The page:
My Fellow Inebriates,
This week Miss P is touring a historic Fort Langley site with her class. My dad, who is joining the field trip as a “parent helper,” has the option of dressing up with her in old-time pioneer clothes. Although this leaves the house empty for us bears to party, I still get freaked out by these Fort Langley outings. Last time they went, my mum emailed me a photo of a bearskin rug.
This is how the conversation went later.
Me: Nice photo. We bears call that “bear terrorism.”
Mum: I thought it would make you laugh.
Me: Did “Silence of the Lambs” make you laugh?
Mum: Some bits of it.
Okay, so my mum is a freaking psychopath. She nevertheless has produced a useful justification for getting into the wine. I mean, what bear wouldn’t need to calm down after seeing something like that?
The wine in question is J. LOHR SEVEN OAKS CABERNET SAUVIGNON (2010). How a wine costing $22.99 entered our home is a point of dispute between my dad, who took my mother’s disappointment with a recent $11 bottle as a command to go and spend 100 percent more next time, and my mother, who has a “wish list” of $25+ wines but won’t ever buy any of them because of a pathological parsimony that, once early-onset dementia and $11 wine claim a few more of her brain cells, will probably eventuate in her cooking seagulls after they’ve choked on our garbage, and who therefore hotly disputes having had anything to do with my dad’s decision to buy the J. LOHR.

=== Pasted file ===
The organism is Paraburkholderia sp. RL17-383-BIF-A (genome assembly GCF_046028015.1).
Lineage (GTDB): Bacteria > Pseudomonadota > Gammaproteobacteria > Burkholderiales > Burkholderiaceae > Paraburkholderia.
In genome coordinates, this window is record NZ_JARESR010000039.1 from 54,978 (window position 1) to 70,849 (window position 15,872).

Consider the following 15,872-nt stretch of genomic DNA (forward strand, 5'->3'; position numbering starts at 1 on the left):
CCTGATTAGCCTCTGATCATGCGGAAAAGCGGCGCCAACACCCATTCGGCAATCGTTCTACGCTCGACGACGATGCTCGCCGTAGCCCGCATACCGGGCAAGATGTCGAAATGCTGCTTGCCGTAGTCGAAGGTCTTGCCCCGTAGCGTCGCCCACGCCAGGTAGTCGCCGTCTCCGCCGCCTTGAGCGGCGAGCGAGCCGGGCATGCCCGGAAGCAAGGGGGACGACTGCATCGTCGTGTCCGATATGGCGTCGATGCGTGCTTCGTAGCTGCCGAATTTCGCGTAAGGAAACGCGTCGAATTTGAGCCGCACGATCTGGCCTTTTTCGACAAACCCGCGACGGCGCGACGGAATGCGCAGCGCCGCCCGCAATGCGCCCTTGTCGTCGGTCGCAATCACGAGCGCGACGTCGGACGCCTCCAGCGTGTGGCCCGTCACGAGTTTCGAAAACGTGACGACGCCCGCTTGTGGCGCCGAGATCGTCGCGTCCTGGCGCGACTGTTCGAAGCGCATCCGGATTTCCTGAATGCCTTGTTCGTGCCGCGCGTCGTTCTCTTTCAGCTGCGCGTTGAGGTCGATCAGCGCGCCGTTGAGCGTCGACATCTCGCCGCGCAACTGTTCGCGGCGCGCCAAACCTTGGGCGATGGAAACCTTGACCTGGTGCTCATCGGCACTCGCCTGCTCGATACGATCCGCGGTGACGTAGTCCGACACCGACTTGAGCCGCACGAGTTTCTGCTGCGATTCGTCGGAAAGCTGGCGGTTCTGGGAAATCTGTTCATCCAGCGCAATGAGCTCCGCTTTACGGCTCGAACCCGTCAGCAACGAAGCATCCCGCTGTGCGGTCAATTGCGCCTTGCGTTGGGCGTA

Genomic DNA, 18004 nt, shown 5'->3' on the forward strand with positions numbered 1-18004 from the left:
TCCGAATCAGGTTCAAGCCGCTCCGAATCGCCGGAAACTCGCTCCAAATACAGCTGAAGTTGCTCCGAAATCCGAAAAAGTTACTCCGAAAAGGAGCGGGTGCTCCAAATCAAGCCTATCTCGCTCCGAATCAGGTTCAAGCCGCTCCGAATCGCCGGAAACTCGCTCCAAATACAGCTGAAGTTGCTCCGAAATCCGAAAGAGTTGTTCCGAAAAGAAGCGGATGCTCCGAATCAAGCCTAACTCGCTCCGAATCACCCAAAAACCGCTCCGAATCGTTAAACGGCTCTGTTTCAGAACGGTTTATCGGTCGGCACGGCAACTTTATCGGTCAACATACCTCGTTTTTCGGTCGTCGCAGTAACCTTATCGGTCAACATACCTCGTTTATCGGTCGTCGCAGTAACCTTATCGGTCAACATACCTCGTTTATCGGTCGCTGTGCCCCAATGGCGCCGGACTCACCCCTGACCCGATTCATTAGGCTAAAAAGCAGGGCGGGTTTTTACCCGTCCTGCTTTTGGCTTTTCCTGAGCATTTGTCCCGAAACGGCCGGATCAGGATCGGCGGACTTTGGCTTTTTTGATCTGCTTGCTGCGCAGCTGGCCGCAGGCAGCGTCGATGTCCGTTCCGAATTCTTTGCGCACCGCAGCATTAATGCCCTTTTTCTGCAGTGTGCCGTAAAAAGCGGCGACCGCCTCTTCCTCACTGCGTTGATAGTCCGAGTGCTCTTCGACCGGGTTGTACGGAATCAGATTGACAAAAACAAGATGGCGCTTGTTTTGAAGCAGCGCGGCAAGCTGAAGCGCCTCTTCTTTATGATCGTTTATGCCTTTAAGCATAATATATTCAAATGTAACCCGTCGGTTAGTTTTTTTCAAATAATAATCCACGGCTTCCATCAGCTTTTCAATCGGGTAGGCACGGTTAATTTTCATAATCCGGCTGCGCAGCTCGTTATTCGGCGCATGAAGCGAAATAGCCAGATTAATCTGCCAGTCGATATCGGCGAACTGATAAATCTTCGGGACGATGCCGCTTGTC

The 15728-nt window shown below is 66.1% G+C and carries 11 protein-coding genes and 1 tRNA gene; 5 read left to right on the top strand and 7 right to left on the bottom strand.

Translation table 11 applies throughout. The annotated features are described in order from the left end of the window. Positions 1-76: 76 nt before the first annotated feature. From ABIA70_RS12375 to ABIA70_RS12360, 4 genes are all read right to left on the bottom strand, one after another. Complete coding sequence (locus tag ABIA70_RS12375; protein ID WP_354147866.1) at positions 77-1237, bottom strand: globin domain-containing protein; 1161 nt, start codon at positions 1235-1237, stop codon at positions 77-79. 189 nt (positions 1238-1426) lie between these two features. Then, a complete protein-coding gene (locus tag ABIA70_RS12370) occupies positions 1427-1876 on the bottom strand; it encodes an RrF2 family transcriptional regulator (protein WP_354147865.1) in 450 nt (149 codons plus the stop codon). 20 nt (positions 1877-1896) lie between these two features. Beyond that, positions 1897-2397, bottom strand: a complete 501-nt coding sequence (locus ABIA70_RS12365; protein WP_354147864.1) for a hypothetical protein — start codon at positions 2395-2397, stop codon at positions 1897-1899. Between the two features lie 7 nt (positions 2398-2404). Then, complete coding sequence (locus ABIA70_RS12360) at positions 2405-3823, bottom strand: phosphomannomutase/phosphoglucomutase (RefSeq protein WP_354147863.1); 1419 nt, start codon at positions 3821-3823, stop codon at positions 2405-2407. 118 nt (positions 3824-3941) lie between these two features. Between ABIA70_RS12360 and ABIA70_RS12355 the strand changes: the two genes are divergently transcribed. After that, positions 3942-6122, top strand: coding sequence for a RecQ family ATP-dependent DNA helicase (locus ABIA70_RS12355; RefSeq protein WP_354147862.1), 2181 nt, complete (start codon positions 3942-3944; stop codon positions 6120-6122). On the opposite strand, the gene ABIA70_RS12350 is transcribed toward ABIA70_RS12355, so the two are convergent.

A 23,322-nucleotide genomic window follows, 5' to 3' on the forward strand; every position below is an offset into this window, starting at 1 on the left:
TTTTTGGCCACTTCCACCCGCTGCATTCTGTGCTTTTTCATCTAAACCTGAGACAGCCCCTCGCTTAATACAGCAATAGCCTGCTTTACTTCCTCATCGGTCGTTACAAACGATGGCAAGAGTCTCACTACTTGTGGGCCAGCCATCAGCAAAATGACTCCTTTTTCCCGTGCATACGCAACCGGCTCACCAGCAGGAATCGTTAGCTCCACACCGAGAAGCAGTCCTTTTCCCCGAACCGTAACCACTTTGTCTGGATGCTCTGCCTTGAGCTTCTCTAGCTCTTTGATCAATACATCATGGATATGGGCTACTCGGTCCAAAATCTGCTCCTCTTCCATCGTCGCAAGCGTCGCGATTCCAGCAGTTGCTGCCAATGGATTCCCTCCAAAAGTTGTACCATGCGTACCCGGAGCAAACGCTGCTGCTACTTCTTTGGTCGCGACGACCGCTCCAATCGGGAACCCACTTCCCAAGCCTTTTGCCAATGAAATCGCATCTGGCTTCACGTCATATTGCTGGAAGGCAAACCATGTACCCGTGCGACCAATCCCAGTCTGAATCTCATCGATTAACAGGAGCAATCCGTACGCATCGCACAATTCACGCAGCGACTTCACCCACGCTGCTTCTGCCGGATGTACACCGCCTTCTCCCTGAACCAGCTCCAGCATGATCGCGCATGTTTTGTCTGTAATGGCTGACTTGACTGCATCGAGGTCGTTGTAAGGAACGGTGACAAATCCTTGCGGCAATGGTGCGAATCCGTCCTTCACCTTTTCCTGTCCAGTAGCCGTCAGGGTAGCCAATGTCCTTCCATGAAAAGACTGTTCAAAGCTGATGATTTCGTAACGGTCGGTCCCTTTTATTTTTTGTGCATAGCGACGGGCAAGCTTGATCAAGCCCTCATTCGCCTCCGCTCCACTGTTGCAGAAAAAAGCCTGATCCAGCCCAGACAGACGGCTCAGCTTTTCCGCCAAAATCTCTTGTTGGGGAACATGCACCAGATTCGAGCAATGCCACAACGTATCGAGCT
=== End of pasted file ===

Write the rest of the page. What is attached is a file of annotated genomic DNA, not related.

Needless to say, this dampened their enthusiasm for the bottle. Neither one made so much as a comment on its aromatic cherry notes, its glass-gripping body, or its ripe, jammy fruit swimming in vanilla-oak. It was biggish, almost lush, stopping short of hedonics however, and more or less thumbing its nose at us for parting with 23 bucks.
If anything, J. LOHR SEVEN OAKS is a consistent wine. From vintage to vintage, it holds up in its price range. It has a certain velvety smoothness that suggests fine attention and craft. On the tongue it could linger a little longer, but of course I can always just stick my paw in the glass and slurp it out of my fur. Because it’s my fur, damn it!